tells Miles that he must not repeat her story, that she's
told it to only one other person, a French poet who blabbed.
As she tells her erotic story, Miles undresses her and mounts
her. Erato continues to talk and tells Miles that her point
is, that he should not be a modern satyr, who invents women
who are implausible wish-fulfilIments of his diseased mind.
In fact, she reminds him, any witness to what they are doing
would think it ridiculous, so he should get off her. Erato
then lectures him on how she has no freedom to be herself
as long as she depends on him to create her as a character,
even to kill her off. At that point, Erato gradually changes
into an independent-minded, serious woman who speaks intelligently,
even intellectually about the sympathy she feels for Miles
as a male, a victim of "the overwhelming stress the prevailing
capitalist hegemony puts on sexuality." They discuss
fictional possibilities for her, which quickly degenerate
into soft-core romance scenarios with crude symbolism and
exotic trappings. Miles turns and accuses her of exceeding
the bounds of artistic decency, and starts lecturing her on
how out of fashion her ideas about novels are. He tells her
that she should not expect to be able to think and to be a
universal girlfriend at the same time. After having delivered
several intellectual parting shots and turning to leave, Miles
cannot find a door in the wall. Erato tells him that he cannot
walk out of his own brain. Miles now accuses her of dictating
to him, and whines that he, as author, feels as "written"
as she does as a character. She shows him that there is a
door, after all, but when he opens it, he sees only a reflection
of himself and the room behind him. When he turns around,
Erato knocks him out with an uppercut to the jaw.
Part III begins with Miles on the floor and Erato retransformed
into Dr. Delphie. An elderly staff nurse enters and accuses
Delphie of letting the ward turn to ruin, if not to a striptease
show, and departs. Delphie turns to Miles and kicks him in
the ribs. When he sits up, she tells him that it was a dirty
trick by him to make the elderly nurse look like her sister,
Clio, the muse of history. Delphie reminds him that she is
an archetype and that he has been lucky that she appears to
him; indeed, she says that she is never going to do so again,
and disappears. Her now disembodied voice explains that literature
is a manifestation of mental illness, that he has merely been
acting out a primal scene trauma. She advises him to become
a ditchdigger. He attempts to make her jealous by telling
her that he preferred the black nurse. She tells him that
he has never been any good as a writer or lover. Suddenly,
a clock on the wall cuckoos, Dr. Delphie reappears, they make
up and make love, not noticing that the walls of the room
have become transparent and that people are watching them.
As Part IV begins, they wake up and begin to discuss how
it was--both the sex and their previous dialogues. Miles and
Erato discuss how they found each other, were perfect for
each other in their desire for endlessly revisable textuality.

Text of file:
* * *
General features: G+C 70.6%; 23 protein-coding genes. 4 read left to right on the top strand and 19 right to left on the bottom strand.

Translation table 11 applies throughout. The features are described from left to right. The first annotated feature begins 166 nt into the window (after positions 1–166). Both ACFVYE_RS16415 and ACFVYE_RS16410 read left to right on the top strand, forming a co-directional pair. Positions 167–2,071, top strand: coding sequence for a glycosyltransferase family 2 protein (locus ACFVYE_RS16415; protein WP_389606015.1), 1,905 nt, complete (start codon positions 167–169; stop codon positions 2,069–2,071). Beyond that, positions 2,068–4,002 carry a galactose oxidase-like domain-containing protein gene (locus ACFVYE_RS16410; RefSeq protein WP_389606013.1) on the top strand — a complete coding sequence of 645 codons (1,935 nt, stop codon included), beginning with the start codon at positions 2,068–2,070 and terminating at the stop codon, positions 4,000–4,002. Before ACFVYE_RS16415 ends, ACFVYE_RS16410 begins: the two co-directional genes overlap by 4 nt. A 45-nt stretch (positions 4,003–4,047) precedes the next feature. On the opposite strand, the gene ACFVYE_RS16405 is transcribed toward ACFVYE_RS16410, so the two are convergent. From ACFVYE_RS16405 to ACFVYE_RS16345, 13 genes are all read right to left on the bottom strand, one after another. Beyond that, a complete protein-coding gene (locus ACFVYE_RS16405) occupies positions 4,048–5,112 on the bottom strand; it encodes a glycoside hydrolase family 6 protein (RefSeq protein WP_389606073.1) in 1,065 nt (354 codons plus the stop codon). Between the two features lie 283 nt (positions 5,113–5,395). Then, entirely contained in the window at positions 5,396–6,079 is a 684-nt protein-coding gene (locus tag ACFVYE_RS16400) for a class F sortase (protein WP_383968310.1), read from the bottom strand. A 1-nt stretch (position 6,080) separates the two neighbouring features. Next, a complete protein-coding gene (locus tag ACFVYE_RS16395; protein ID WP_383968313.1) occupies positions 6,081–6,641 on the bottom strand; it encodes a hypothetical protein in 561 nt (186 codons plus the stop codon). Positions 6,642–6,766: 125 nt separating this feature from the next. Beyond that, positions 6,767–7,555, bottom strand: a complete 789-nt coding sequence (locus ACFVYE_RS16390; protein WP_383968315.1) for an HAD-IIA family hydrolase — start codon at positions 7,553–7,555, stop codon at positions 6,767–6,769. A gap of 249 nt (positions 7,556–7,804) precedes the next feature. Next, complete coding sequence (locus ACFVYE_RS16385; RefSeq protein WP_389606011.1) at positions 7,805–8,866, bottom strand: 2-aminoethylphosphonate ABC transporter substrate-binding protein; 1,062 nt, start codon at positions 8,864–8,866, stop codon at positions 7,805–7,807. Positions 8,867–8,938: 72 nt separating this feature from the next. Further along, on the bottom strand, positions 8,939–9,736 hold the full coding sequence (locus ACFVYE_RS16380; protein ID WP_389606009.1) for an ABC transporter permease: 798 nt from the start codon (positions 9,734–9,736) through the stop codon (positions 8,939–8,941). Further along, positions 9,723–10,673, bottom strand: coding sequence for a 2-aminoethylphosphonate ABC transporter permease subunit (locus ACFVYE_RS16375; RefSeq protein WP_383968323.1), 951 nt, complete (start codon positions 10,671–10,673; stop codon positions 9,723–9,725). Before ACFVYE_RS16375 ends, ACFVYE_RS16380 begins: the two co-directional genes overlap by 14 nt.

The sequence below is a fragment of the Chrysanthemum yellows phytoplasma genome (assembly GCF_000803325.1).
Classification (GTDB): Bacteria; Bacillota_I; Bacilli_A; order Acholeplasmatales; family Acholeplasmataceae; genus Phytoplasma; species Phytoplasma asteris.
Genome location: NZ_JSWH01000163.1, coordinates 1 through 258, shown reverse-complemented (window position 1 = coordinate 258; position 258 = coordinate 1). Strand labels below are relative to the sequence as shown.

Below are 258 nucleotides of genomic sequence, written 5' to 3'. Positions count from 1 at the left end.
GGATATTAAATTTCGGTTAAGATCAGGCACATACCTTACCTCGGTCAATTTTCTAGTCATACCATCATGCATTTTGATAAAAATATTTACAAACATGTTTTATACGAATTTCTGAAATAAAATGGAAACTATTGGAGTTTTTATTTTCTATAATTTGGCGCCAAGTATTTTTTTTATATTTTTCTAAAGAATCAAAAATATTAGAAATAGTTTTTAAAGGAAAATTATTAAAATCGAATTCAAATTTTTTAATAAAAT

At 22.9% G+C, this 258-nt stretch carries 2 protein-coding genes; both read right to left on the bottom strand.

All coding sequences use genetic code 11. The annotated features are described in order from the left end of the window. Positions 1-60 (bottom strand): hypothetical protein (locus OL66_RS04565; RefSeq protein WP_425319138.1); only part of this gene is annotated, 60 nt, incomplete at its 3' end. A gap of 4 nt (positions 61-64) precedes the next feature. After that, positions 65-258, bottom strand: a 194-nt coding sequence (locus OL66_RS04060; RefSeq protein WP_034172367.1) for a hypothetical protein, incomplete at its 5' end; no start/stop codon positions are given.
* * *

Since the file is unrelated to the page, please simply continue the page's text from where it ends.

Miles unwisely remarks that he especially liked her as Nurse
Cory, and Erato replies that she has singled him out for her
affection because he's such an incompetent writer that she
can be sure he will never succeed in telling about her. He
retorts that he has lots of readers, and that she does not
know what it is like to be a writer. She confesses that she
did once write an epic satire revealing how immature men are,
called The Odyssey. He confesses that he wants Nurse
Cory. Erato admits that she is not perfect, indeed gets a
lot of facts wrong, but her business is to inspire people.
Miles complains that they do too much talking.
As they lie together, Miles reflects that he should not complain
about his situation, but that Erato does not appreciate his
importance and is becoming "just one more brainwashed,
average twentieth-century female." As he begins to imagine
a compliant, sexy Japanese woman, he finds that Erato has
turned him into a satyr. He threatens to write everything
down, but she just smiles. When he tries to jump on her, Erato
disappears, and he knocks himself out on the wall above the
bed. He returns to the form of Miles Green, and Nurse Cory
covers him up. The book ends with the cry of "Cuckoo"
from the clock above the oblivious patient.
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The story begins with a narrator's description of five characters
on horseback in the West Country in April. The party is composed
of a Mr. Brown and his nephew, a deaf-mute servant named Dick,
a woman called Louise, and a bodyguard named Sergeant Farthing.
Their journey began in London and has taken them into Devon,
where the nephew is to meet his beloved for an elopement---or
so they tell the staff at the Black Hart, an inn near Exmoor.
When the narration becomes dialogue, relationships seem different.
The uncle Is subordinate to the nephew, who is referred to
as Lacy, not Brown. The woman seems unperturbed when Dick
unbuttons his breeches and stands near her with an exposed
erection. She does plead for an explanation, however, when
the nephew--whom she refers to as "my lord" and
who calls her Fanny--chastises her for having worn a bouquet
of violets beneath her nose as they traveled that day.
After 50 pages of this narration, whose dialogue is from
the 18th century but whose narrator is from the late 20th,
a facsimile page with no immediately evident connection appears,
part of the "Historical Chronicle" from The
Gentleman's Magazine, for April 1736, when the fictional
story has been taking place. The next page is fictional but
purports to be an item from The Western Gazette reporting
the discovery of a corpse in the woods near Exmoor, hanging
from a tree, with a bouquet of violets growing from its mouth.
The next 10 pages are in a different, dramatic mode, an interrogation
of the Black Hart's innkeeper, Thomas Puddicombe, with the
questions and answers marked by Qs and A's, and the whole